October 13th, 2009

According to Jason, sketches are never complete but only refined. They exist with the intention to pose questions and ask to be scribbled over on top. And that’s exactly how Jason uses them. He will make adjustments and modification straight over them with a red coloured marker. Thus in a way, all on the same drawing, the sketches become a layered representation of the initial idea along with the revisions. Although I personally prefer to use red to represent action items on my sketches, I still find this interesting approach in its power to visualize a history of changes. This makes me wonder though if there would be a systemic way to separate out all future sketch revisions from each other. Could there also be possibly a way to tag which sketched changes belong to which person (should there be multiple authors?) … ahh, just thinking out loud.

Enough of my thoughts. Here is what Jason really thinks:

I was sketching some designs for wireframe templates. The red is my way of calling attention to changes, questions, or comments about the design.

The neat thing about sketches is that what you see there is black and red. The black is my initial guess. The red is the correction to my initial guess. From there, I implement the changes in the live product. So, for instance, I opened my PSD and made the changes in there.

So the sketches are never really “done.” They’re done in the sense that I’m done using them. But they’re not done in the finished sense, they don’t reflect the final changes, other than by what I’ve written in red.

Credits: Jason Robb

MBTI Sketching Framework

October 8th, 2009

Here is another interesting sketching approach which Henk describes in detail in an article on his blog. Basically, the framework he uses aims to support various personality traits based on the Myers-Briggs Type Indicator, as originated from the psychologist, Carl Jung. In this approach, the designer is forced to generate concepts for these distinct personality types which are segmented into four areas. These types include: competitive, spontaneous, humanistic and methodical. I guess it’s interesting to see designers find inspiration from 100 year old ideas.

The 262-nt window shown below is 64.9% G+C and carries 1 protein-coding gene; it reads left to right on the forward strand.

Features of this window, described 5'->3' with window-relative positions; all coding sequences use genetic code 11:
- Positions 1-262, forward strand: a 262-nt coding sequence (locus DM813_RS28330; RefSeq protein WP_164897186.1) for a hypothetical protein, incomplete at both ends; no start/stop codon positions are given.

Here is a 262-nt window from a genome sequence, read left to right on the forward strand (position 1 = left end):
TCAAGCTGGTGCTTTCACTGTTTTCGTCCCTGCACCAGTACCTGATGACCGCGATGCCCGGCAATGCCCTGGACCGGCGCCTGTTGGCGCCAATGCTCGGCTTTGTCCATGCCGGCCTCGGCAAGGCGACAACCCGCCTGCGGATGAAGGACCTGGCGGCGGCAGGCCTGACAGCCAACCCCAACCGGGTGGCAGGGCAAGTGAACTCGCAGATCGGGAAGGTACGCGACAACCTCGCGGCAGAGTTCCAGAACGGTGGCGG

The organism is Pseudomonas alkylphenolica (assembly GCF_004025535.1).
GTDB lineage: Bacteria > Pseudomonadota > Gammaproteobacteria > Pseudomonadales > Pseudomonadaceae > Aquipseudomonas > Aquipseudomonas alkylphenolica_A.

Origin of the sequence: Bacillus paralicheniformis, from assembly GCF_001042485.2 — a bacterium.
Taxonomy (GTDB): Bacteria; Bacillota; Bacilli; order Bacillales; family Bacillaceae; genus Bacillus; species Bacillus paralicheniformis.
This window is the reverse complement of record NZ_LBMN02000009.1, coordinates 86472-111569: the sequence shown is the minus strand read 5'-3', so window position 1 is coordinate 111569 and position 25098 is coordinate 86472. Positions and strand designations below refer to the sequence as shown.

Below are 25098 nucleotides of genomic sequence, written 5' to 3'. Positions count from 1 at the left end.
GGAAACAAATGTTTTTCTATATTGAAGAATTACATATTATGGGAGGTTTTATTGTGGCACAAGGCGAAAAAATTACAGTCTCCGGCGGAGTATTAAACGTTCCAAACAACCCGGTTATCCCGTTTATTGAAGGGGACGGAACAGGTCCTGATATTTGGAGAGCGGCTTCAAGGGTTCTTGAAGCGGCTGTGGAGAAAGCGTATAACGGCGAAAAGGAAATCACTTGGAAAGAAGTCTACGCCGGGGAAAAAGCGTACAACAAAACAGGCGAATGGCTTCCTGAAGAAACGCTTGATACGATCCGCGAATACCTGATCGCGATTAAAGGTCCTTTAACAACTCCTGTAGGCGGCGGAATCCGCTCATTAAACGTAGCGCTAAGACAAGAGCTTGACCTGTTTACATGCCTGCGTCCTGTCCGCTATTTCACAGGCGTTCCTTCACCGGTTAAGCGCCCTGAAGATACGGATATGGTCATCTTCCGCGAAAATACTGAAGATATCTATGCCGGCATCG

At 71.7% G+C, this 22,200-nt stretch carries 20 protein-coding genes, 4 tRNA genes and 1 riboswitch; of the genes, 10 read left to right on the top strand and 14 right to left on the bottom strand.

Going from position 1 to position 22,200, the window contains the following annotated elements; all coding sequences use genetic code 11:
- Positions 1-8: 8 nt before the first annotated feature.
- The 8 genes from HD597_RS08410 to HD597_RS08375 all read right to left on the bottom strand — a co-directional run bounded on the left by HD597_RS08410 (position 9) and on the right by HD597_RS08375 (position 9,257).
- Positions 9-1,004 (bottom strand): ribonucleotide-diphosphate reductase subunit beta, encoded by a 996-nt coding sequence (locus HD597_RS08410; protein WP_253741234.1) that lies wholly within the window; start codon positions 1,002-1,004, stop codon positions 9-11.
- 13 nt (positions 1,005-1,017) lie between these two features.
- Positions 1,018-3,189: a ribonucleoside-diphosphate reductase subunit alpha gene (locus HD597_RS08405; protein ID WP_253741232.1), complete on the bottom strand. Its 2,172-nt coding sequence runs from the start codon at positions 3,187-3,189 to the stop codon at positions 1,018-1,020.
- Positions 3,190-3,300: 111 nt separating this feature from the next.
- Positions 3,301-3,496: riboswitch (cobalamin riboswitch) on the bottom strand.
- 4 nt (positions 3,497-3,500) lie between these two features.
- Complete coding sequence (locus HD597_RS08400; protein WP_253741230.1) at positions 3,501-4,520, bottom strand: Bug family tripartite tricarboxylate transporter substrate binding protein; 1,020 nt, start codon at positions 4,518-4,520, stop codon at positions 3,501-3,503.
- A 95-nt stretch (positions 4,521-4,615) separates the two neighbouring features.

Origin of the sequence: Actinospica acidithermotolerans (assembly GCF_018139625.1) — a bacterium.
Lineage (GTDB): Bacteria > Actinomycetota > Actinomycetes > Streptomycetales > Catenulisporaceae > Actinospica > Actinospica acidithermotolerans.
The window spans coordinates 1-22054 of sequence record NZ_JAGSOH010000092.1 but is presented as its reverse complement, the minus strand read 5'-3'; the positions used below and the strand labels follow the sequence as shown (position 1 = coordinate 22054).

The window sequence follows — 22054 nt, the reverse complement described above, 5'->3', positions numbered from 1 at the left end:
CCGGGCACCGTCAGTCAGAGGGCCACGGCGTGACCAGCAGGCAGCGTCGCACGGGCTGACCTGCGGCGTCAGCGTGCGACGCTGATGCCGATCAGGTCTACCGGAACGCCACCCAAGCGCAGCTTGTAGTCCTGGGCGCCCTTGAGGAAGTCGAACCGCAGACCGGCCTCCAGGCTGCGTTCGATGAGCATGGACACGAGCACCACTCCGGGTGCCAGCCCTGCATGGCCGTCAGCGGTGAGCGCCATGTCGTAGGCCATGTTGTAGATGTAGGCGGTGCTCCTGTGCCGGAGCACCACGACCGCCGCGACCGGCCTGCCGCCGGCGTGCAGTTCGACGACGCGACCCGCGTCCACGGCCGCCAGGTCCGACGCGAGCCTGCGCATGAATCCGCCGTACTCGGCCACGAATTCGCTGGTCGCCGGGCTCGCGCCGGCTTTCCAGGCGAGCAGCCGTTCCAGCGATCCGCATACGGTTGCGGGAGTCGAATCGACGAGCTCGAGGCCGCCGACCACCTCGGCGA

Credits: Henk Wijnholds

Do you design for mobile and want to contribute to a book?

October 6th, 2009

Theresa Neil, who recently co-wrote Designing Web Interfaces with Bill Scott, is taking on another O’Reilly book on the topic of designing for mobile. She’s looking to interview a few designers who have experience in this area and asked me to post this up here. So if you want to share your work experience on one of the following platforms such as: iPhone, Enjoy, Palm Pre, Android, or others, please get in touch with me (see email on right navigation) or reach out to her directly. Theresa wants to do a walkthrough like interview and get at the best practises around each platform. Now how cool would it be to end up in a book? :)

Multiuser WireFlows

October 6th, 2009

I enjoy seeing flows which try to capture more complex activities. After all, interfaces are under constant strain from various people which use it in a multitude of ways. Carlos has just shared a sample which represents a flow containing at least three different persons attempting to interact with the same interface. The different coloured paths uniquely indicate how the different users take twists and turns over the same screens. Come to think of it, the various users which start off the flow, could just as well be replaced with various use cases belonging to the same person type.